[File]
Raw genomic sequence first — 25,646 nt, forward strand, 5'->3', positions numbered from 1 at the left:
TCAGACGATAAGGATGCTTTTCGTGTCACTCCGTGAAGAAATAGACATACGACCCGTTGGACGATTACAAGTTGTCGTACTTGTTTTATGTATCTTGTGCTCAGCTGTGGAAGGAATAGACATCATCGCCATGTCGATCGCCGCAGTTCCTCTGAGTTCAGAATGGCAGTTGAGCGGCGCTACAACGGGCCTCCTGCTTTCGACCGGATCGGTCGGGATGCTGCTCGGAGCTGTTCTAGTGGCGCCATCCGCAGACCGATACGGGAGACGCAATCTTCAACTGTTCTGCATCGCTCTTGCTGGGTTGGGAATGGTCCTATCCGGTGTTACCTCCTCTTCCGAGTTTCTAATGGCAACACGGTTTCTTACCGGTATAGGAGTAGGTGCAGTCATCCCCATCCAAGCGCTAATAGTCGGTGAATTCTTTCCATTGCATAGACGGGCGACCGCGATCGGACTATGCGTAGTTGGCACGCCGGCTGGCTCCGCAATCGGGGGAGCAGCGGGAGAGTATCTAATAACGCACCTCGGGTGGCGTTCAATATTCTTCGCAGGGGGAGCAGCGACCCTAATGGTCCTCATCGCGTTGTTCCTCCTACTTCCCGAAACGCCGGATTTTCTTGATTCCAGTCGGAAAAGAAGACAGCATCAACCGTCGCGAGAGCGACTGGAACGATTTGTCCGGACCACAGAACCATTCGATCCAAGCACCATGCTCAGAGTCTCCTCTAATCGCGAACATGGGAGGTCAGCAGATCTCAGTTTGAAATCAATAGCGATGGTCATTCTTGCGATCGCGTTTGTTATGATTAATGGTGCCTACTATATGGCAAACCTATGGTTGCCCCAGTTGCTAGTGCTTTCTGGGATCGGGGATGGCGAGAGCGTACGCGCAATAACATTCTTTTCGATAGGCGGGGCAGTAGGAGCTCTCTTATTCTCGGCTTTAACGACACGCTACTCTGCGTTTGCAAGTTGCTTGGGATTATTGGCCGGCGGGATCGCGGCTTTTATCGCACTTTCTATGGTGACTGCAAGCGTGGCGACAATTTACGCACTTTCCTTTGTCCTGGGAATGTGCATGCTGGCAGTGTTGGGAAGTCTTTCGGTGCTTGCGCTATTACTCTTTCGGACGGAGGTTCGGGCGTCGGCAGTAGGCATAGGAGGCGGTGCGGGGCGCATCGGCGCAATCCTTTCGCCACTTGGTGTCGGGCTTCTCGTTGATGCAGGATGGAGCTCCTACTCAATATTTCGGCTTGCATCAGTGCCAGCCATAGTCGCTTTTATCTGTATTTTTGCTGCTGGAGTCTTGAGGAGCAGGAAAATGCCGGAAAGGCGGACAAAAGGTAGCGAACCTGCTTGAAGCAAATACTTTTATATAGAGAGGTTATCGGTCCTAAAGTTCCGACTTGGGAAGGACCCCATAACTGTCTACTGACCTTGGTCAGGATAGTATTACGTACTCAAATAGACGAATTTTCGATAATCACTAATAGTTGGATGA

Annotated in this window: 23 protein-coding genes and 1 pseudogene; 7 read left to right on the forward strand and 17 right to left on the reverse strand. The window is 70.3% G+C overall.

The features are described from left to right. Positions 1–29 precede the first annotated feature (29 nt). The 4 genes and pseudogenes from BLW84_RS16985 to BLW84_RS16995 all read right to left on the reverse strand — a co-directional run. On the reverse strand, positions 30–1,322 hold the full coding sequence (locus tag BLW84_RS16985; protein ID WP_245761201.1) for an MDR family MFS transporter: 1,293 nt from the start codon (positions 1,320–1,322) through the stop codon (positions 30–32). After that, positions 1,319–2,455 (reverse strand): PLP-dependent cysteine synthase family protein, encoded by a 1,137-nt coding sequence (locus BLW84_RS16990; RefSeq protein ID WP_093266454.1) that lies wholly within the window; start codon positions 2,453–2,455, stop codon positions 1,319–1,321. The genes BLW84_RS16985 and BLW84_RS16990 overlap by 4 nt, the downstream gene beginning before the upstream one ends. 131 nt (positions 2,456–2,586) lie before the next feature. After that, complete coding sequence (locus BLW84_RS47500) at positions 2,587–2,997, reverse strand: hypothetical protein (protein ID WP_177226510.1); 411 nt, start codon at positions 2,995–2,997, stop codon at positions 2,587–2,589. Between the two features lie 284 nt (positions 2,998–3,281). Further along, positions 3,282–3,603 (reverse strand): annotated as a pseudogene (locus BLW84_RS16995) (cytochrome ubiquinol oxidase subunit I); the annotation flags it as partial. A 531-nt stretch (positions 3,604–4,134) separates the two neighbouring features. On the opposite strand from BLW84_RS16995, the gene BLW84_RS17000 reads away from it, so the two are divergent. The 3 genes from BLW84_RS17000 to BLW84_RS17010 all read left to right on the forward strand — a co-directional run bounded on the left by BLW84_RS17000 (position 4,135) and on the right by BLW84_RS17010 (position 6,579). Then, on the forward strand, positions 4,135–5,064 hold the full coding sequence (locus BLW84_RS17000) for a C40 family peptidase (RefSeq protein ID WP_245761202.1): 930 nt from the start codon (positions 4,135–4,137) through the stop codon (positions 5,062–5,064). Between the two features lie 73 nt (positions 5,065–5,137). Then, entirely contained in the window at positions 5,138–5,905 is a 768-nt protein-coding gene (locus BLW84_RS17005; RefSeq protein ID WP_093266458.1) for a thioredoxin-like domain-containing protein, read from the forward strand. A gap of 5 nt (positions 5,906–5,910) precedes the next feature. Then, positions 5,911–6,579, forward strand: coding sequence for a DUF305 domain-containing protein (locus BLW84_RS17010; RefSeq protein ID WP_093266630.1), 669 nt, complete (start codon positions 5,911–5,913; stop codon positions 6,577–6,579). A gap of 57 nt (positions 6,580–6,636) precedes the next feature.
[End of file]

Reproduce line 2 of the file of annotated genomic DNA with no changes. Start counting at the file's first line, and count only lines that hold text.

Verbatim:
TCAGACGATAAGGATGCTTTTCGTGTCACTCCGTGAAGAAATAGACATACGACCCGTTGGACGATTACAAGTTGTCGTACTTGTTTTATGTATCTTGTGCTCAGCTGTGGAAGGAATAGACATCATCGCCATGTCGATCGCCGCAGTTCCTCTGAGTTCAGAATGGCAGTTGAGCGGCGCTACAACGGGCCTCCTGCTTTCGACCGGATCGGTCGGGATGCTGCTCGGAGCTGTTCTAGTGGCGCCATCCGCAGACCGATACGGGAGACGCAATCTTCAACTGTTCTGCATCGCTCTTGCTGGGTTGGGAATGGTCCTATCCGGTGTTACCTCCTCTTCCGAGTTTCTAATGGCAACACGGTTTCTTACCGGTATAGGAGTAGGTGCAGTCATCCCCATCCAAGCGCTAATAGTCGGTGAATTCTTTCCATTGCATAGACGGGCGACCGCGATCGGACTATGCGTAGTTGGCACGCCGGCTGGCTCCGCAATCGGGGGAGCAGCGGGAGAGTATCTAATAACGCACCTCGGGTGGCGTTCAATATTCTTCGCAGGGGGAGCAGCGACCCTAATGGTCCTCATCGCGTTGTTCCTCCTACTTCCCGAAACGCCGGATTTTCTTGATTCCAGTCGGAAAAGAAGACAGCATCAACCGTCGCGAGAGCGACTGGAACGATTTGTCCGGACCACAGAACCATTCGATCCAAGCACCATGCTCAGAGTCTCCTCTAATCGCGAACATGGGAGGTCAGCAGATCTCAGTTTGAAATCAATAGCGATGGTCATTCTTGCGATCGCGTTTGTTATGATTAATGGTGCCTACTATATGGCAAACCTATGGTTGCCCCAGTTGCTAGTGCTTTCTGGGATCGGGGATGGCGAGAGCGTACGCGCAATAACATTCTTTTCGATAGGCGGGGCAGTAGGAGCTCTCTTATTCTCGGCTTTAACGACACGCTACTCTGCGTTTGCAAGTTGCTTGGGATTATTGGCCGGCGGGATCGCGGCTTTTATCGCACTTTCTATGGTGACTGCAAGCGTGGCGACAATTTACGCACTTTCCTTTGTCCTGGGAATGTGCATGCTGGCAGTGTTGGGAAGTCTTTCGGTGCTTGCGCTATTACTCTTTCGGACGGAGGTTCGGGCGTCGGCAGTAGGCATAGGAGGCGGTGCGGGGCGCATCGGCGCAATCCTTTCGCCACTTGGTGTCGGGCTTCTCGTTGATGCAGGATGGAGCTCCTACTCAATATTTCGGCTTGCATCAGTGCCAGCCATAGTCGCTTTTATCTGTATTTTTGCTGCTGGAGTCTTGAGGAGCAGGAAAATGCCGGAAAGGCGGACAAAAGGTAGCGAACCTGCTTGAAGCAAATACTTTTATATAGAGAGGTTATCGGTCCTAAAGTTCCGACTTGGGAAGGACCCCATAACTGTCTACTGACCTTGGTCAGGATAGTATTACGTACTCAAATAGACGAATTTTCGATAATCACTAATAGTTGGATGA